When she was a little girl, Elizabeth Chubbuck used to climb to the top of the wooden jungle gym at the elementary school by her house.
Each time, she opened her big blue eyes wide in hopeful expectation.
Illinois is a flat-out flat state so she could see for miles and miles.
But the view offered her nothing more than the unrelenting cornfields of her hometown of Urbana.
“I kept telling myself that there was something else out there,” says Elizabeth, the senior vice president of sales and marketing for Murray’s Cheese.
She had had glimpses of this elusive “something else” before.
Hers was an adventurous family. Her people came to America in 1642, and both sides of her family fought against England in the Revolutionary War.
Urbana is a conservative city, but Elizabeth’s father established a small liberal-minded church, and the University of Illinois took another big bite out of the Midwest mindset.
“The school was multicultural, and we rented rooms to grad students,” she says. “One of them was Dutch. He traveled a lot and brought me souvenirs from around the world.”
When it came time for college, Elizabeth chose Trinity in Hartford, Connecticut. It had nothing to do with wanting to leave her home state.
“I ended up there because I got a scholarship,” she says, adding that she had wanted to study journalism at Illinois’ Northwestern University.
She quickly changed her focus, majoring in Spanish language and literature and minoring in French language and literature.
“I spent four years lying on a couch reading and dreaming,” she says, smiling. “When I graduated, I wanted to teach English in Prague. My parents asked me who was going to pay for the plane ticket. I told them I thought they would. They told me to get a job.”
She moved to Manhattan, where she had friends, working for a brief time for an import-export company before landing an ad sales job at Cosmopolitan magazine then Good Housekeeping.
“I did well, but I didn’t enjoy it,” she says.
Part of her job was entertaining clients, so she began taking them to Murray’s for wine and cheese classes.
“I fell in love with cheese,” she says.
In fact, she became so well known to the staff at Murray’s that she was offered jobs twice.
“The experience totally reshaped my life and my ideas about food,” she says. “I had been selling ads to industrial food companies.”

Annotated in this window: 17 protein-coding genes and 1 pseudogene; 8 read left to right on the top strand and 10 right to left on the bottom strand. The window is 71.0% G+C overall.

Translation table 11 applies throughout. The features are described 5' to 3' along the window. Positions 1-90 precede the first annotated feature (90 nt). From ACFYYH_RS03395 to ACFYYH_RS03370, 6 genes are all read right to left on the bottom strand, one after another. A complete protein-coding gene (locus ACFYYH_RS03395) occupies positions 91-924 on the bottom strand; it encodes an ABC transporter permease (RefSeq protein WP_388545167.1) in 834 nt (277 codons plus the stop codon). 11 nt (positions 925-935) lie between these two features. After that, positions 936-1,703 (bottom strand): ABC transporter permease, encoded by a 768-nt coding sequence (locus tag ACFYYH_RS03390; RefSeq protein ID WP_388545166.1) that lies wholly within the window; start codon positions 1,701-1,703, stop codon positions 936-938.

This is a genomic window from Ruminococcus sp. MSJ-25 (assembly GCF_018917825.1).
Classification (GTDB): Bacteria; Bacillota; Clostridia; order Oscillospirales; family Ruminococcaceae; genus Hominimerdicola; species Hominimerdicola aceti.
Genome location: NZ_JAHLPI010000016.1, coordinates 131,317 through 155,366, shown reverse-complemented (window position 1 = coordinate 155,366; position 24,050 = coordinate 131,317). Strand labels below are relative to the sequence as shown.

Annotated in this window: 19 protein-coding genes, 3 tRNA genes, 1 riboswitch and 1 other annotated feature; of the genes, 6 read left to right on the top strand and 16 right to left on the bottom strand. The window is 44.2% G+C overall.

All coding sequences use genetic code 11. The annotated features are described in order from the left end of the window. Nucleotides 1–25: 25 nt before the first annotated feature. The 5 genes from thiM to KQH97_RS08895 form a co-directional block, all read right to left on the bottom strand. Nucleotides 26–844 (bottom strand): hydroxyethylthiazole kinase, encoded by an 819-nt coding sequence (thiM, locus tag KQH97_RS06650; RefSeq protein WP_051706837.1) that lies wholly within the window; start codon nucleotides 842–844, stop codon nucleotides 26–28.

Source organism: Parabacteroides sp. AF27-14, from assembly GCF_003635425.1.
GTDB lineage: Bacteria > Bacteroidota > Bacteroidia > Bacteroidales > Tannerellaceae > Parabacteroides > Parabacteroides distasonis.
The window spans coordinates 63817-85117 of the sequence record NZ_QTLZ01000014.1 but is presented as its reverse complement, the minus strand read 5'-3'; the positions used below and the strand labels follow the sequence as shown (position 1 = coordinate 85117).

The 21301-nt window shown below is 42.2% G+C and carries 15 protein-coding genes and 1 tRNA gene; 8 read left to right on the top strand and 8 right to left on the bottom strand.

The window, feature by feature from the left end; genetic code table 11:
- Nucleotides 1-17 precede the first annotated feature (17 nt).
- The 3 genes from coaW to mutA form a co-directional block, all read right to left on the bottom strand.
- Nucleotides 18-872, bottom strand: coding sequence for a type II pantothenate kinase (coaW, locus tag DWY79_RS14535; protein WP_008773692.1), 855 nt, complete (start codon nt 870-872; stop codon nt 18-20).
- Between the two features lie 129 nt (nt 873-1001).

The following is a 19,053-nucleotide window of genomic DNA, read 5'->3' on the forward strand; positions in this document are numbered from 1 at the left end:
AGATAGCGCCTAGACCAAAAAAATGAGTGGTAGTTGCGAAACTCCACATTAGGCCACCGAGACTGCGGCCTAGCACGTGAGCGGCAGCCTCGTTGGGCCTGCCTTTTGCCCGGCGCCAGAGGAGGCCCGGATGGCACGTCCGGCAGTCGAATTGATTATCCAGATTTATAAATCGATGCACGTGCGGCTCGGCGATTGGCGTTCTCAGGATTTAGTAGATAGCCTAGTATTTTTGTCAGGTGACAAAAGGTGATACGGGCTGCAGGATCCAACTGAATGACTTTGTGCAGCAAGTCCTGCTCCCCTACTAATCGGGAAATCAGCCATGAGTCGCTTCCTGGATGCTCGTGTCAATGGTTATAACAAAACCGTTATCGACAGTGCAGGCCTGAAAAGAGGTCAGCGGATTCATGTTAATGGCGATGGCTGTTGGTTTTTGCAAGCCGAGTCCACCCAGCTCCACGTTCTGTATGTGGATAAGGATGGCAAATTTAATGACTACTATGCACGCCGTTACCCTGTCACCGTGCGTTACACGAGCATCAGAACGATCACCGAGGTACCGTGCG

When Murray’s offered her job No. 3 in 2009, she almost didn’t take it.
“The pay was 40 percent less than what I was making,” she says. “I called my mom, and she said that it was the worst decision I could ever make. But when it came time to sign the papers, I did.”
She started out as the wholesale manager, and in 2015 became the vice president of sales and marketing, which also includes directing the catering and events/education departments.
Elizabeth, a certified yoga instructor who starts each morning with a 20-minute meditation, likes nothing more than giving a tour of the cheese caves, the lab-like vaults where some 20 kinds of cheese are sent to age for 10 days to 14 months like fine wine.
Murray’s, the only cheese caves in Queens, sells close to 1 million pounds of cheese each year in New York City alone.
Established in 1940 as a wholesale eggs and butter purveyor on Bleecker Street, where its flagship retail shop is, its cheeses are also sold at a shop in Grand Central and at more than 350 grocery stores around the country.
The caves were moved from Bleecker Street to Long Island City’s 16,500-square-foot Borden Avenue site in 2013.
“Murray’s only makes one cheese – clothbound cheddar,” Elizabeth says. “It’s made at the Cornell Dairy Plant at the university in Ithaca and sent here to age. The other cheese are made for us and sent to the caves.”
When Elizabeth was working with restaurant chefs, it was common for her to taste dozens of different cheese each five-day workweek.
To unwind her tricked and tired taste buds, she turned to French Comte, which she calls her “Saturday cheese.”
“It’s simple and balanced yet sweet,” she says. “It’s mild. I grate it on eggs, eat it with chunks of apple or by itself.”
Walking through the caves is always a treat for Elizabeth, who typically works 45 to 55 hours a week. She gets so excited that she starts snapping photos on her cellphone.
“I can’t imagine a better job for myself,” she says. “I learn something new every day. I see my job as opening doors for people, guiding them through and creating space to find themselves.”
When asked whether she wants, someday, to own her own business, Elizabeth offers a practical middle-of-the-road answer that could have been homegrown in Urbana.
“What I’m doing now is the best of both worlds because I have a lot of liberty to exercise my ideas,” she says. “It’s like operating my own business without the stress of owning it.”
Nancy A. Ruhling may be reached at Nruhling@gmail.com; @nancyruhling on Twitter; nruhling on Instagram; nancyruhling.com, astoriacharacters.com.
Copyright 2017 by Nancy A. Ruhling